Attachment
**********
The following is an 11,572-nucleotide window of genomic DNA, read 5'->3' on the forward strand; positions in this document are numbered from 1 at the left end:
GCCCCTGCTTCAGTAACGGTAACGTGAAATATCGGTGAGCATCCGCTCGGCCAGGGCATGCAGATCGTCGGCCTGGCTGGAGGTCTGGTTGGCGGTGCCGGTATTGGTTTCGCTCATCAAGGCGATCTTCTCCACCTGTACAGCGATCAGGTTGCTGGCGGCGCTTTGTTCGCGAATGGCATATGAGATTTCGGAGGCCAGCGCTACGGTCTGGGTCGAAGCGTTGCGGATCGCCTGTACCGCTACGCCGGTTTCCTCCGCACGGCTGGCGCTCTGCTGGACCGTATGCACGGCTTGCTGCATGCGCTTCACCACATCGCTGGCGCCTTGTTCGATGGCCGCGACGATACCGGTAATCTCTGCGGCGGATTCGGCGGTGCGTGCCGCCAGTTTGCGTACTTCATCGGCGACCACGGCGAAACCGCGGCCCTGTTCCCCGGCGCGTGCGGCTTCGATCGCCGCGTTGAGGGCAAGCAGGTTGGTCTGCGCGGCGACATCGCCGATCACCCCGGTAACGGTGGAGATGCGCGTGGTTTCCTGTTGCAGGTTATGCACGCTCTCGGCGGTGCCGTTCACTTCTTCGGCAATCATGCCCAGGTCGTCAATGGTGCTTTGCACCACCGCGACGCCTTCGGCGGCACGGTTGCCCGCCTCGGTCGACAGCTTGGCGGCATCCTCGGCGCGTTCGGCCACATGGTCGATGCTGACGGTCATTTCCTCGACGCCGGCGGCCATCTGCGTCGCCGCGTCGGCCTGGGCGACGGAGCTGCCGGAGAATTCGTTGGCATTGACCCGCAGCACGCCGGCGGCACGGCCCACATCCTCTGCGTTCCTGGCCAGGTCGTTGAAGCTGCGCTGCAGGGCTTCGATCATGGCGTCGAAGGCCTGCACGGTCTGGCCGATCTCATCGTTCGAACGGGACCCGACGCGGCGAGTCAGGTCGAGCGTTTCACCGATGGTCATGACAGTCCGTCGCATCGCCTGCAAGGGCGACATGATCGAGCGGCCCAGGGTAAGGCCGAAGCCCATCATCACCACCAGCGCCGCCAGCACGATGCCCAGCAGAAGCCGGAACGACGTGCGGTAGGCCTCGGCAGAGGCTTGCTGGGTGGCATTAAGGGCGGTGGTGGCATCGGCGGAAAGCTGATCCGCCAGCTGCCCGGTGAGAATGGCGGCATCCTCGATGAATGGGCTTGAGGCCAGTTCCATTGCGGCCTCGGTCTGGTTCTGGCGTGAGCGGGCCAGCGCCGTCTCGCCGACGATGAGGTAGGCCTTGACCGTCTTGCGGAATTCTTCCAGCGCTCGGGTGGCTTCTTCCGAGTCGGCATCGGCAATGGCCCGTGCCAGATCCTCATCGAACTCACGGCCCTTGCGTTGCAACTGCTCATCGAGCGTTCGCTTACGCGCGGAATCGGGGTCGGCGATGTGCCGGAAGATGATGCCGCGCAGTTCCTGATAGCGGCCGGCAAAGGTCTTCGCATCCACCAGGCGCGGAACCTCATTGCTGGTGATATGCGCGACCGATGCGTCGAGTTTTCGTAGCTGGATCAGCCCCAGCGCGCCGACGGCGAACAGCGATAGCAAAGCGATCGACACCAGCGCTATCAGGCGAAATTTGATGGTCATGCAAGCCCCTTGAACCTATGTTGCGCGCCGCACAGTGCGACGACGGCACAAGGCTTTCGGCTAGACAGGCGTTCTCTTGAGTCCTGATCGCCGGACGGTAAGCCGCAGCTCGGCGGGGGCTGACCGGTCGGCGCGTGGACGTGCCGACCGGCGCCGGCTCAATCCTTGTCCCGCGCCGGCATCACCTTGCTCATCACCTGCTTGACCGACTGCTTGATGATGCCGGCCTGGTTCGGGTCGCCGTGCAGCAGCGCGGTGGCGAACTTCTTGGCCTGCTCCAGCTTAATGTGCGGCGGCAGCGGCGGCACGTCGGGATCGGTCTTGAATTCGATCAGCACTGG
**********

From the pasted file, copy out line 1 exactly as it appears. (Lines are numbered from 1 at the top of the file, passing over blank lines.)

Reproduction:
The following is an 11,572-nucleotide window of genomic DNA, read 5'->3' on the forward strand; positions in this document are numbered from 1 at the left end: